Friday, July 27, 2018

Rare Binary Asteroid Discovered

 Scientists at the Arecibo Observatory in Puerto Rico and the Green Bank Observatory (GBO) in West Virginia have both independently confirmed the existence of a binary asteroid system. Known as 2017 YE5, the asteroids made their closest approach to Earth on June 21, coming within 6 million kilometres (3.7 million miles) of Earth.
 First spotted by the Cadi Ayyad University Morocco Oukaimeden Sky Survey in December 2017, the asteroids were initially assumed to be a single asteroid. However after follow-up observations by NASA's Goldstone Solar System Radar, this assumption appeared to be flawed.
 Through observations from Arecibo, GBO and Goldstone, it was found that the two objects revolved around each other once every 20 to 24 hours. In addition, data indicated that the two rocks did not reflect as much sunlight as a typical rocky asteroid meaning 2017 YE5 is likely dark like charcoal.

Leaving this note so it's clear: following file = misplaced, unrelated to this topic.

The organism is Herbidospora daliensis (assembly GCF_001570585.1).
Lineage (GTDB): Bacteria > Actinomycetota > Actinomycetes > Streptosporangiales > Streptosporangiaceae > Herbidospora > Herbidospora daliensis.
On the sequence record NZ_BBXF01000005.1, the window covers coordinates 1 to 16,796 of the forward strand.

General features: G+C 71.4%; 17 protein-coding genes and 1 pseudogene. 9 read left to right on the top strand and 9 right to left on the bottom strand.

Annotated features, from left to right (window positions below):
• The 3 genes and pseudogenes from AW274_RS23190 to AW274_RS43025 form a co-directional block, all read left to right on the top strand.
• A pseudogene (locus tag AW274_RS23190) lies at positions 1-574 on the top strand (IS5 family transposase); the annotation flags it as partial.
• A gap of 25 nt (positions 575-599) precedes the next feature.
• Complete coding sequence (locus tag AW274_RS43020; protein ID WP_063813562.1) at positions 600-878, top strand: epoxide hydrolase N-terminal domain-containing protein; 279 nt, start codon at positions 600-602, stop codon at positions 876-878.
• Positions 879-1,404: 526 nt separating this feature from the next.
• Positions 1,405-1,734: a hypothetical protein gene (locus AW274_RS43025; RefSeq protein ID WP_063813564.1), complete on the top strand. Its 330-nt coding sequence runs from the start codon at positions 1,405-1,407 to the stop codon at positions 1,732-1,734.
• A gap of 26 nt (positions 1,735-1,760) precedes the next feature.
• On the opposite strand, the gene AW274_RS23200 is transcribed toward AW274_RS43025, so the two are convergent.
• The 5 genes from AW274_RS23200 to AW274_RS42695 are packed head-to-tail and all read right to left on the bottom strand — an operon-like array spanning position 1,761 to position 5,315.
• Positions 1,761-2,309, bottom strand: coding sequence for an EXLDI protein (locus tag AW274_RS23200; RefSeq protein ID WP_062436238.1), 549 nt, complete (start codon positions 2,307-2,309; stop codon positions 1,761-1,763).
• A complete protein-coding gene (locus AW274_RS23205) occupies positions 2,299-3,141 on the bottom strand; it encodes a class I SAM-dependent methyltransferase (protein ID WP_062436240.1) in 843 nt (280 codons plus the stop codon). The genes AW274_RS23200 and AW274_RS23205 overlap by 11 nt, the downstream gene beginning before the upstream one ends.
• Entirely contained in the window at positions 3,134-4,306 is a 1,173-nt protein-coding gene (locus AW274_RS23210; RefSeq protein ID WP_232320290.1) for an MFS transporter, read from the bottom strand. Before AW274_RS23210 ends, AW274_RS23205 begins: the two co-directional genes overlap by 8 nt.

Further observation also revealed a striking difference in the radar reflectivity of the two objects. This difference hinted that the two objects may have different densities, compositions near their surfaces, or different surface roughnesses.

Read the full press release at: https://www.jpl.nasa.gov/news/news.php?feature=7187


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